The church (writ large – not just this congregation or any one denomination or movement) should always be learning. Sadly, we aren’t. We tend to coast. One study I looked at years ago estimated that the average American congregation runs 30 years behind circumstances. At the time (the 1980’s) that would have put the average American congregation operating as though it were the 1950’s. There were – and are – lots of reasons for this. Some of it is simple finances. The average American congregation is very small and seldom has more funds than it needs. Many small neighborhood and rural congregations inherit technology as it is phased out in better funded sections of society. For instance, in the 1980’s, lots of congregations were using mimeographs cast off by the school systems. Somewhere about the mid-80’s the congregation I served at the time inherited a mimeograph with extra drums for colors and a stencil cutter to go with it! The new mimeograph was even electric! The old hand cranked black ink only model (and the little wire tipped scribe for attempting to produce art on a stencil) went into a storage closet. You never know – we might need that someday!
But there are attitudinal drivers for the lag as well. At about that same time, a couple of grocery chains ran a program where a church or school could turn in $X worth of grocery receipts to get a computer. Another $X worth for a printer. This allowed me to get by the financial constraints. I collected everyone’s receipts (and roamed the parking lots of the stores in question rounding up strays) and soon got the congregation a computer and printer. The fact that it cost no money did not mean that it came into the church without objection. There was apparently some concern the Kremlin would be able to hack into our membership rolls. Explaining that the computer didn’t even have a modem netted me a lot of blank stares. I don’t mean to make fun. I will, all these years later, soon be 63 and I find myself less and less enthused about the expanding state of technology! Like most people, I harbor suspicions of things I don’t understand and can’t control. I try to have this wisdom – there are brothers and sisters I trust who can do what I can’t in these areas and they are treasures in the congregation I currently serve.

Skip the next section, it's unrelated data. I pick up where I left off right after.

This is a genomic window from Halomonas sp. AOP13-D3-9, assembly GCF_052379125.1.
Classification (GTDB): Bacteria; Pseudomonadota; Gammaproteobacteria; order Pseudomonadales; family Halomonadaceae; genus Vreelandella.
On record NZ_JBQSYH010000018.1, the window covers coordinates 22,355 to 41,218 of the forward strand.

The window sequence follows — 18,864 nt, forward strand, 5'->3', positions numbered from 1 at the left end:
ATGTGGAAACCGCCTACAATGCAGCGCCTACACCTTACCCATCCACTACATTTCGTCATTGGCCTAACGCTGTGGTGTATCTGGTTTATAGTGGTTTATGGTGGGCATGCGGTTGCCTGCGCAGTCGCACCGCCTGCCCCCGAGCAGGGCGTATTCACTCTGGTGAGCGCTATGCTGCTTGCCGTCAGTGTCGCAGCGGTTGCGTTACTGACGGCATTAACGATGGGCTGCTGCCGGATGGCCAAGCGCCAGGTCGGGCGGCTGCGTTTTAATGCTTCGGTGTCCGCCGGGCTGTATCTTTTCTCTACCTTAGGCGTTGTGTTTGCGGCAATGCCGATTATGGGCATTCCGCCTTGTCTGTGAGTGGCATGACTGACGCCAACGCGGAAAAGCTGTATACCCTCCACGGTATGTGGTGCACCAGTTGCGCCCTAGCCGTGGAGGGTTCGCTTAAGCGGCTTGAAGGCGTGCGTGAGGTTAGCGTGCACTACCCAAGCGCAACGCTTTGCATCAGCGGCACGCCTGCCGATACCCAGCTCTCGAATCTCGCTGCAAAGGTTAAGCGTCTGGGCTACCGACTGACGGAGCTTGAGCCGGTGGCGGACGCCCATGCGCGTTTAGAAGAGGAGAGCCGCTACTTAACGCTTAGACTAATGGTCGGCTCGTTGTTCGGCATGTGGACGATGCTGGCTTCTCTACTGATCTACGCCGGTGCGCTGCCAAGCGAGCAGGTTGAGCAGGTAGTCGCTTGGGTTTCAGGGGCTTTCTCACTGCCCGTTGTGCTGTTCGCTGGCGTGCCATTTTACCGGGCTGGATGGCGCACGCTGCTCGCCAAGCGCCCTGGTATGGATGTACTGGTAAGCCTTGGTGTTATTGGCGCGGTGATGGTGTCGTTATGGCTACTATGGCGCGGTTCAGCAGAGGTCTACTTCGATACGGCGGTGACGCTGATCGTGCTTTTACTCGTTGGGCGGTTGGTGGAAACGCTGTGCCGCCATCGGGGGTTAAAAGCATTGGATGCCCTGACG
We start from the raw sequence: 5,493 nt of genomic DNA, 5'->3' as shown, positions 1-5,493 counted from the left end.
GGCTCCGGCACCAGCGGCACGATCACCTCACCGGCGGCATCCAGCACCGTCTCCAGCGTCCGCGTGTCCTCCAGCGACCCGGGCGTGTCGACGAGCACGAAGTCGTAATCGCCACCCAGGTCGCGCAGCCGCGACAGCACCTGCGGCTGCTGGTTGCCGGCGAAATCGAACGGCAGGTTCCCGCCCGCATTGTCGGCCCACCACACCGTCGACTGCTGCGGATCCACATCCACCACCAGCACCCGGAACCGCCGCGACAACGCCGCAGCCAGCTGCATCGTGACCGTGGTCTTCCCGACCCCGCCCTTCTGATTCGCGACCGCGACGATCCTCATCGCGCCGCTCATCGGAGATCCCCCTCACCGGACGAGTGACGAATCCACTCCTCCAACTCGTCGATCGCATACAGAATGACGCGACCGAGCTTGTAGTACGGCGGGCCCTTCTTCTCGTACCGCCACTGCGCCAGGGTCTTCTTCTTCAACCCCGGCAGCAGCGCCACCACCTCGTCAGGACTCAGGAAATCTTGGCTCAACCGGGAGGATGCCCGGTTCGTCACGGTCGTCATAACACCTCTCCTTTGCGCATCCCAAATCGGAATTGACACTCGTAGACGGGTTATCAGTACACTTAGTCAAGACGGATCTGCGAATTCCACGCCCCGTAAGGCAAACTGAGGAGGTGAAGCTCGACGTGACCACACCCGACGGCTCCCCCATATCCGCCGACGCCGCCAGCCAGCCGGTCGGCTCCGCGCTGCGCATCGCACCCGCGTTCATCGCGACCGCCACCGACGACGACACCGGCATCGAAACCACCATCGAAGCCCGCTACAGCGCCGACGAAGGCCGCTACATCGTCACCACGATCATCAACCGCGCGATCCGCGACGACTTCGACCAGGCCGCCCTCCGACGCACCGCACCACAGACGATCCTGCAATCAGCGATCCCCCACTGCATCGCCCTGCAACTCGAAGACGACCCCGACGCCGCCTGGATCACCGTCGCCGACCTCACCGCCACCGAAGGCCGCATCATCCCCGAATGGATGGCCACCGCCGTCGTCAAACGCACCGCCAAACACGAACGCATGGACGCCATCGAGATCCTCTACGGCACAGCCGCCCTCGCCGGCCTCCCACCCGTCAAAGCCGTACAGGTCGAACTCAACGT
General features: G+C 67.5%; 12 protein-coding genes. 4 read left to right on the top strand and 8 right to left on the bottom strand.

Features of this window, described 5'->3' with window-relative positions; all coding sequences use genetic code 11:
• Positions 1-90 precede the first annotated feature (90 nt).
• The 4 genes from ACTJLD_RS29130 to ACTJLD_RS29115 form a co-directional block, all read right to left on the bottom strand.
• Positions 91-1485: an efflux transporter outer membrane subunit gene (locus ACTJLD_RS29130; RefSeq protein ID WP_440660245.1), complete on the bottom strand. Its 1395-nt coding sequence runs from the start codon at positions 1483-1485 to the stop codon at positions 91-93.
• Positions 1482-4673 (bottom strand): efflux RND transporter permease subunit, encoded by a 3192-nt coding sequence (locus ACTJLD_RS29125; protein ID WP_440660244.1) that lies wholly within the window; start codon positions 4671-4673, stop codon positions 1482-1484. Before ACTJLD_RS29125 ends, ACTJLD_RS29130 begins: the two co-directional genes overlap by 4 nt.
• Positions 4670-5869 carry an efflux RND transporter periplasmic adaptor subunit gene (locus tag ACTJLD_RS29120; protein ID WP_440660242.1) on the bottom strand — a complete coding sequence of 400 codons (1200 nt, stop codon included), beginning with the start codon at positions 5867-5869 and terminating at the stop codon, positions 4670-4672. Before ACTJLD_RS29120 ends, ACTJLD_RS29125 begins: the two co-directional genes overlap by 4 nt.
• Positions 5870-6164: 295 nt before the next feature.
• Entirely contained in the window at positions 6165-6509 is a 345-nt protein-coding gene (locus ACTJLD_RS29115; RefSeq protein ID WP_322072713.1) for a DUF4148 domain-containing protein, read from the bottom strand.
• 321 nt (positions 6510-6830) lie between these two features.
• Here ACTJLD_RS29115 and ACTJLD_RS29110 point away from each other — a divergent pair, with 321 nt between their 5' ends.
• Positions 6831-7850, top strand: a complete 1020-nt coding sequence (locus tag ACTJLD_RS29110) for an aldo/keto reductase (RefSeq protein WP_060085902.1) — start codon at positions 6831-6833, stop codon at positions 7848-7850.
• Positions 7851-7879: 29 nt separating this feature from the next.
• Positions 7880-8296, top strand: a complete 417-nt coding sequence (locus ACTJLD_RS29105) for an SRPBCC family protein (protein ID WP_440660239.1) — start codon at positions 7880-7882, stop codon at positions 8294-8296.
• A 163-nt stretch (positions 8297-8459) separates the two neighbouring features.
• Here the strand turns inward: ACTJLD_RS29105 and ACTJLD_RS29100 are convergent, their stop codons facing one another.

And behind all this, the Church is about as traditional an institution as you can imagine. We have a founding and an ethos rooted in circumstances 2 Millennia old and growing! The weight of all that tradition has a positive function. When you need an anchor, nothing else will do and you will want no broken links in the chain. The problem comes in knowing when to raise the anchor, set sail, and drop the solid weight of all that tradition into new waters.
Anyway – The church tends to coast and run behind existing circumstances. Consequently, many of us may still be attempting to address the culture of and meet the problems of, say, the early 1990’s and thus lack relevance in 2020. The COVID 19 contagion and our response to it may be forcing us to catch up. I don’t know what all the lessons will be when the whole thing shakes out but I see some things already.